“We’re very happy with Tua. We think he’s developing well,” Grier said on Nov. 3. “Coach Brian [Flores] has been very consistent in his message and we have been as well. [Tagovailoa is] working hard, he’s showing a lot of improvement and we think he’ll continue to develop and be the player we think he can be.”

Miami is unbeaten since the deadline and Tagovailoa has completed 74.5% of his passes for 1,101 yards, seven touchdowns and three interceptions over five games during the winning streak.

Entering Week 16, the completion percentage was the best in the league among quarterbacks who have played at least four games over that span; the yards and touchdowns rank 18th and 16th, respectively. The leader in the latter two categories? Los Angeles Chargers Pro Bowler Justin Herbert, who was selected at No. 6 in the 2020 draft — one pick after Miami took Tagovailoa.

As tempting as it is to compare the two, that conversation is moot, according to ESPN analyst Mina Kimes.

“It’s actually not even worth engaging with as an organization or a fan base,” Kimes said. “The question is, how does Tua compare to your other options? … Based on what I’ve seen, it seems pretty clear to me that what you’ve seen from Tua is superior to what you would get [in the 2022 draft].”

ESPN draft analyst Jordan Reid projects three QBs to be drafted in the first round in 2022, but none in the top seven picks.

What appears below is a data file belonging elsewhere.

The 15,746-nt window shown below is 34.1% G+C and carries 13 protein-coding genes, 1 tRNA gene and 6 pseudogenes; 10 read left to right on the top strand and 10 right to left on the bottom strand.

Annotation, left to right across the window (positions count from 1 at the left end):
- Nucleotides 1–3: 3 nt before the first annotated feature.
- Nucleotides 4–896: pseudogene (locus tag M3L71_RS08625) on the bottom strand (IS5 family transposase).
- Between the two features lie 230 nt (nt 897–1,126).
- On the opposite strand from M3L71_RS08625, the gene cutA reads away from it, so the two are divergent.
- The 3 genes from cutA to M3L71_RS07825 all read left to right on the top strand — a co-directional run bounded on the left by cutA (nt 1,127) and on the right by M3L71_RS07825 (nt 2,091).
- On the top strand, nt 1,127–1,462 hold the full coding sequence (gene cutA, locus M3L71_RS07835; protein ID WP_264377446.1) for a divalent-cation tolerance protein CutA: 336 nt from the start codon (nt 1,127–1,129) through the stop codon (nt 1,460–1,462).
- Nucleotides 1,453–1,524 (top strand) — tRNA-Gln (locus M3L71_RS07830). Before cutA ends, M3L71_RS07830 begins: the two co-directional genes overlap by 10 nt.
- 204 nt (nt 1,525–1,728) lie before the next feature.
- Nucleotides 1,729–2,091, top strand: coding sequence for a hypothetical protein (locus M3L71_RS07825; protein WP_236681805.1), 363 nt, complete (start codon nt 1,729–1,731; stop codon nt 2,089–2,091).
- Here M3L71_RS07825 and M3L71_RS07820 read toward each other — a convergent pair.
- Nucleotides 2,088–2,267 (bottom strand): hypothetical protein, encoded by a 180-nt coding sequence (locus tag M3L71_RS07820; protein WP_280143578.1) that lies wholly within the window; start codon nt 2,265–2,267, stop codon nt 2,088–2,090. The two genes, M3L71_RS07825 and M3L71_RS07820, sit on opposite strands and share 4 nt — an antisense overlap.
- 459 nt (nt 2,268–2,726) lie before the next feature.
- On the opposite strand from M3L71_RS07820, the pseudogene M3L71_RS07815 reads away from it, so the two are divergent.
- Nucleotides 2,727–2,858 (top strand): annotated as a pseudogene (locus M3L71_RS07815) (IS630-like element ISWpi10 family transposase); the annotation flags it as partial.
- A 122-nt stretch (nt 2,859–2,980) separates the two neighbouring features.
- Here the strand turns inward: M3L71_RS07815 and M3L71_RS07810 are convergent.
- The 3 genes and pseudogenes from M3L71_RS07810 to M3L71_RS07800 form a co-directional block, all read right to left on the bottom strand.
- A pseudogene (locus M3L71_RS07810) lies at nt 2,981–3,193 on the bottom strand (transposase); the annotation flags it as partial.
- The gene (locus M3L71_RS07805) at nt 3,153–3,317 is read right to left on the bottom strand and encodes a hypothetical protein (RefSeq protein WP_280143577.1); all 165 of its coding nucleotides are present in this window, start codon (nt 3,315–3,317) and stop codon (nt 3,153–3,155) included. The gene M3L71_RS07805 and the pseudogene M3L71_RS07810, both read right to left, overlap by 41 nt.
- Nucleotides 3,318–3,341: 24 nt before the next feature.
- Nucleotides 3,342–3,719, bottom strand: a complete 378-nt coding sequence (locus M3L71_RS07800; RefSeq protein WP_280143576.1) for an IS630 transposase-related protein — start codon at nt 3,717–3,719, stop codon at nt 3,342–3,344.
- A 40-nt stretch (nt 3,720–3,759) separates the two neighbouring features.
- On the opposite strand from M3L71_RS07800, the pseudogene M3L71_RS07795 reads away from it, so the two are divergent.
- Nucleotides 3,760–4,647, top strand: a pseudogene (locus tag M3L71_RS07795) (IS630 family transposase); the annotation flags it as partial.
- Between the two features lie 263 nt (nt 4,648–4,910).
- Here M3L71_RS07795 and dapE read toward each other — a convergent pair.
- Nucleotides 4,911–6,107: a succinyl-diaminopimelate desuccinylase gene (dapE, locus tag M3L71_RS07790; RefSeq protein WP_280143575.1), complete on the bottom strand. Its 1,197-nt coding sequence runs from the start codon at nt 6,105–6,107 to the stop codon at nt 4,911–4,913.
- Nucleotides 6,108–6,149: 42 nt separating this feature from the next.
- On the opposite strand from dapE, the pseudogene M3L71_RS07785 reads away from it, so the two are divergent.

Positive signs

NFL teams don’t draft a quarterback in the first round — or the top 10 in particular — without believing he possesses elite traits. For Tagovailoa, those traits are accuracy and ball placement. He has completed a league-leading 69.9% of his passes this season, which has drawn praise from his pass-catchers.

“I mean his accuracy is great,” tight end Mike Gesicki said. “I remember he hit me on a third down in a preseason game and he put it low and away where only I could go get it. It’s just those kinds of throws that he makes. Now you see it.

“He’s going to throw a very catchable ball and he’s going to make the job easy for his receivers. I love playing with him and a lot of guys are making plays because of where he’s putting the ball.”

Entering Week 16, Miami’s offense ranked 23rd overall and tied for 21st in scoring (20.4 points per game), but Tagovailoa has been efficient in running it — mostly because Flores and co-offensive coordinators George Godsey and Eric Studesville have built it around his strengths.

The Dolphins have run play-action on 30% of their plays, the fifth-highest rate in the NFL, per ESPN Stats & Information. On those plays, Tagovailoa’s 71 QBR and 74% completion rate rank eighth and fifth, respectively, among qualified passers. They have also implemented more run-pass option plays, similar to what he ran at Alabama.

ESPN analyst Matt Bowen likened Tagovailoa’s ideal playing style to former Saints quarterback Drew Brees.